There is a heart-stopping moment in a new documentary about the survivors of Chadian dictator Hissene Habre’s torture chambers, when one of the torturers kneels down in front of his victim and begs for forgiveness.

“I had to follow orders,” mumbles “Mahamat the Cameroonian” — now a broken man himself living on the streets as an outcast.

“Then why did you have to beat me so badly?” his victim asks, handing the former gendarme the rubber pipe he used to flail his prisoner’s leg to a pulp.

“Your superiors told you to stop, but you went on and on,” adds the man, who lost the leg.

The scene is typical of the muted but unflinching encounters that fill “Hissein Habre: A Chadian Tragedy”, Mahamat-Saleh Haroun’s quietly dignified film about one of Africa’s least known mass killings, which premieres at the Cannes film festival Monday.

Some 40,000 people were murdered during Habre’s eight-year reign of terror, a Chadian commission concluded, while the West looked the other way, more worried about the Cold War and Moamer Kadhafi in neighbouring Libya.

Habre was their ally and American and French money even paid for the country’s political police, the feared DDS, to torture on an industrial scale, said Clement Abaifouta, who leads a survivors’ group in the capital N’Djamena.


The group has spent 15 years trying to bring the former rebel leader — who was deposed in 1990 — to trial. Habre will finally be judged later this month at a special tribunal in neighbouring Senegal, where he had fled into exile.

One of the victims featured in the film, Adimatcho Djamai, who was tortured so badly he spent more than two decades on the flat of his back in a corrugated iron shack, died the day he was due to testify at Habre’s trial.

Haroun told AFP he wanted to cast a light on what he calls “this genocide” largely ignored by the outside world “because it was some business of the blacks” carried out behind closed doors.

The director uses Abaifouta as his narrator, visiting his fellow survivors and gently coaxing the horrific stories of their torture from them.

A hugely cultured man, he was chosen by the guards to bury those who died around him in the packed cells from hunger, thirst and torture.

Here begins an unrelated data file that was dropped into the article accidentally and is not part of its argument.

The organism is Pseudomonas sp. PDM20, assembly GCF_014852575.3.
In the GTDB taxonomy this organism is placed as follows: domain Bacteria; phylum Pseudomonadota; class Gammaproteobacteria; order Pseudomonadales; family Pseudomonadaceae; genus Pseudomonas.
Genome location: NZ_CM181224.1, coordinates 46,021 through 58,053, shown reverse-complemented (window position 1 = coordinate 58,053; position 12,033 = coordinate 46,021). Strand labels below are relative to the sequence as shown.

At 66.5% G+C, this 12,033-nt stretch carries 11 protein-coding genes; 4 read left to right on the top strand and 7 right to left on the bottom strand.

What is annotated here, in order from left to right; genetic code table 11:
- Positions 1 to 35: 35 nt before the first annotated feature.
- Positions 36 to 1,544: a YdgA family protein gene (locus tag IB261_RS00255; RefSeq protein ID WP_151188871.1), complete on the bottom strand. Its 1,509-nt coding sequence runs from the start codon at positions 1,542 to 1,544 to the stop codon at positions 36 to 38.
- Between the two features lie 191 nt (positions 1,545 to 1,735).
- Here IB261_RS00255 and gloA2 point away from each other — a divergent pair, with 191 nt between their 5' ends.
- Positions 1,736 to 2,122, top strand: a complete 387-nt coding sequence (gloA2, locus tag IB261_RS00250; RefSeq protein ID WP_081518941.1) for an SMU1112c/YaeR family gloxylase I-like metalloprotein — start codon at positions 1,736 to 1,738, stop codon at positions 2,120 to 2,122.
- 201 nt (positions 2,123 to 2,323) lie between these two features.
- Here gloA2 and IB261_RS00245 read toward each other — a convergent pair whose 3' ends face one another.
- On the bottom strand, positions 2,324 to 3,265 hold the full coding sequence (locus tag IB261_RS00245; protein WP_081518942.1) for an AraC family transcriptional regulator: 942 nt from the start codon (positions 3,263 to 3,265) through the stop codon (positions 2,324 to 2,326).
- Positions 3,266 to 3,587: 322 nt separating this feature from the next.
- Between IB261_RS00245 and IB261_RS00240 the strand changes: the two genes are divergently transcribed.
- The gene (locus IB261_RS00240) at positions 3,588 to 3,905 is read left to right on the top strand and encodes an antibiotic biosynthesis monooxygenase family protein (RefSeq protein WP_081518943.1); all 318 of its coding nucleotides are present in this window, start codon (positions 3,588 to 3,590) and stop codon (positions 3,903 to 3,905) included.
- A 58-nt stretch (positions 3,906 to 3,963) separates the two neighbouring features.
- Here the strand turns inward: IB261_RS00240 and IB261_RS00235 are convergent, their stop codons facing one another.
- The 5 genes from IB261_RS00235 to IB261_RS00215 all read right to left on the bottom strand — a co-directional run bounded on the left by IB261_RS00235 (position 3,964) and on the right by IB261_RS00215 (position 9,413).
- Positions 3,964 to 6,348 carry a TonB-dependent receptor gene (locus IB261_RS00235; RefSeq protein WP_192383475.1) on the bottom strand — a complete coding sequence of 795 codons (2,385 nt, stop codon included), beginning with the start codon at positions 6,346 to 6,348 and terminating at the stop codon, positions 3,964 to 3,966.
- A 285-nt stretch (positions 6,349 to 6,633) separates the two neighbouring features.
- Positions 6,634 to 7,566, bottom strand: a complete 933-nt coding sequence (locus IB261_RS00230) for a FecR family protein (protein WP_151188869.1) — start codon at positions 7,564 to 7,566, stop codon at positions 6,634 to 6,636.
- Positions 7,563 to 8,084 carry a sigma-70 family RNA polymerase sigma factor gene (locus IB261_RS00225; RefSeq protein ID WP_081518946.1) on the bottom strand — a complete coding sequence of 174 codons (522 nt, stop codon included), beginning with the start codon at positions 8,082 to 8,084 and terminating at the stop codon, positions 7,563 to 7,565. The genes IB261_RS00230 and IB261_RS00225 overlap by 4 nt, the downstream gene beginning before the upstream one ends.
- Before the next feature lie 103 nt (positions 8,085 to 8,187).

Sometimes he would wake to find another inmate dead beside him and “be glad that it meant a little more space. That is what we were reduced to” he said. “We were beasts.”

“I had to pull my life together with a rake” afterwards, he said.

Haroun said most of the people who were rounded up by Habre’s DDS henchmen “were innocent. They were arrested for no reason, the random victims of a bloodthirsty regime.”

One, Robert Gambier, trying to explain the terrible things done to them, thought Habre might have wanted to appease the spirits with human “sacrifice so he could hold onto power”.

Haroun — Chad’s foremost filmmaker whose film “Grigris” competed for the Palme d’Or at Cannes in 2013 — told AFP he wanted to see “if was it possible to still live together after such monstrosities. Can survivors still find a place for forgiveness in their hearts?”

While “Mahamat the Cameroonian” is forgiven by his victim, another survivor Haroun filmed was convinced his former torturer would one day try to murder him so he wouldn’t have to see pass him in the street again.

Asked by Abaifouta if he would kill the man if he had the chance, he said he would.

While the victims pray that Habre will be punished by the judges in Dakar, they are under no illusions that it will make their pain any more bearable.

One man who was once rich enough to have five wives said he was now a “vegetable”, his brain shrunk by the lack of vitamins while in jail. “Only one of the wives has stayed.”

For those who still have their minds, the torture continues in the memories they carry. “I carry the dead around my head like a turban,” one said.


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